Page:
What does this mean? There is no substitute for the boob. I love seeing APers use donor milk and SNS if, for whatever reason, they are unable to directly breastfeed. It's all good. Boobie juice is boobie juice. Formula is not boobie juice. It's not even close. Your breastmilk is made specifically for your babe. And it is important in forming that attachment (among other miraculous things). Bottle feeding parents can help create this attachment by ensuring they hold babe in arms through the whole feeding, engaging with babe, preferably while skin to skin.

3. Babywearing

"Babywearing improves the sensitivity of the parents. Because your baby is so close to you, you get to know baby better. Closeness promotes familiarity" (Sears).

What does this mean? Since most of us cannot spend all day every day holding our babes in a tight embrace (though, that does sound lovely), the next best option, the only really viable option for those of us who wish to, you know, move is to wear those babes. Sling, wrap, carrier, what have you...find what works best for you and get those babes in there. Good for babe, good for you - it's a win-win!

4. Bedding Close

"Co-sleeping adds a nighttime touch that helps busy daytime parents reconnect with their infant at night. Since nighttime is scary time for little people, sleeping within close touching and nursing distance minimizes nighttime separation anxiety and helps baby learn that sleep is a pleasant state to enter and a fearless state to remain in" (Sears).

What does this mean? Babe should be somewhere in your room. This doesn't mean in your bed, per se, but in your room, within your easy reach, within ear shot. To make life easier on all of us, in bed with us has been where our son has always slept. He loves it, we love it - another win-win. I would get no sleep if he were in a crib in another room. First, I'd always be worried. Second, I'd have to get up a few times a night to breastfeed him and instead of just rolling over, sticking a boob in his mouth, and falling back asleep, I'd have to stay up until I could put him back down. No thank you. I value my sleep. Further, if my son rustles in his sleep or has as bad dream, I am able to simply reach my arm out, lay it on his stomach, back, or arm and he is instantly comforted without ever waking up. I wouldn't be able to do that if he were elsewhere. He feels safe, he feels secure, thus I feel safe, I feel secure.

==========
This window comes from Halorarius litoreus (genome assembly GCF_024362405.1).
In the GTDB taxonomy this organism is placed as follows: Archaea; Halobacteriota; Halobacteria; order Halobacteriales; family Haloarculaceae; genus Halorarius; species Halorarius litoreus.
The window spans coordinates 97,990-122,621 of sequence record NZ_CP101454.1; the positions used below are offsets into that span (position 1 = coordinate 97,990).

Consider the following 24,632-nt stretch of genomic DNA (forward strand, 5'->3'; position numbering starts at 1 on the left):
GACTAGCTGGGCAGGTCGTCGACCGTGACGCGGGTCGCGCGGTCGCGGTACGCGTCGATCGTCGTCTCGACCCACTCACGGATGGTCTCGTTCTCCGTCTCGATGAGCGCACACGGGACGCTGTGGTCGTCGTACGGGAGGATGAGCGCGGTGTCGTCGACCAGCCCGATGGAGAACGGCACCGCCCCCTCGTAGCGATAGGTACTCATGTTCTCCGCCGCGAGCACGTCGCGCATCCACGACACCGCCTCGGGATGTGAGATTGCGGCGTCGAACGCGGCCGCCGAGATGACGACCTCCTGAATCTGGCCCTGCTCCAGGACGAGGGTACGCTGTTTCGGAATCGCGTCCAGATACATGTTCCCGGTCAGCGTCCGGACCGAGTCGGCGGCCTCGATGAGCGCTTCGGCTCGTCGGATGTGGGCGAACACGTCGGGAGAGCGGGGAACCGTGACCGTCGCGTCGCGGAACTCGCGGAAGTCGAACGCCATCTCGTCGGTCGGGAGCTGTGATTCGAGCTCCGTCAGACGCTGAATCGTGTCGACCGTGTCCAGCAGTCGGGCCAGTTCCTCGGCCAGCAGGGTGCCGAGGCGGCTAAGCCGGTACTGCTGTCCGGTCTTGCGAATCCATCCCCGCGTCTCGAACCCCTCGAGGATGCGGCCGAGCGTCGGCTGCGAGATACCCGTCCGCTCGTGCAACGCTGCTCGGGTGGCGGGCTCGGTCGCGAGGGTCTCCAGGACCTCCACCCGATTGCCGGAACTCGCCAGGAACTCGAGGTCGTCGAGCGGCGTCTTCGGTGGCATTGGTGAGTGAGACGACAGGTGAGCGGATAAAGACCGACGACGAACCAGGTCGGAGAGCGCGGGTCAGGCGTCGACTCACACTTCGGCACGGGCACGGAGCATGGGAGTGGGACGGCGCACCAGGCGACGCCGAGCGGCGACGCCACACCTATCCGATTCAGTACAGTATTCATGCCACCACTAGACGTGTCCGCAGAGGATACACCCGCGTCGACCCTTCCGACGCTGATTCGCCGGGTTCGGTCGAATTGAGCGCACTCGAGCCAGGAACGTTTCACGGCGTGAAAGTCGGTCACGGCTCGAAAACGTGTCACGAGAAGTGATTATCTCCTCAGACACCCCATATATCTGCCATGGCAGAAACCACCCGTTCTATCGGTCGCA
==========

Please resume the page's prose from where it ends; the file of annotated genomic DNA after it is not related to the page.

5. Belief in Babe's Cries

"A baby's cry is a signal designed for the survival of the baby and the development of the parents. Responding sensitively to your baby's cries builds trust. Babies trust that their caregivers will be responsive to their needs. Parents gradually learn to trust in their ability to appropriately meet their baby's needs. This raises the parent-child communication level up a notch. Tiny babies cry to communicate, not to manipulate" (Sears).

What does this mean? Allowing a child's cry to go unanswered is not only counterintuitive (anyone who has tried CIO can tell you that they had to fight their every instinct that told them to go in and pick up that babe), it is damaging to babe and the bond you're trying to create. Love your babe, trust your babe, believe that when your babe tells you something the only way they know how, they're telling you exactly what they need.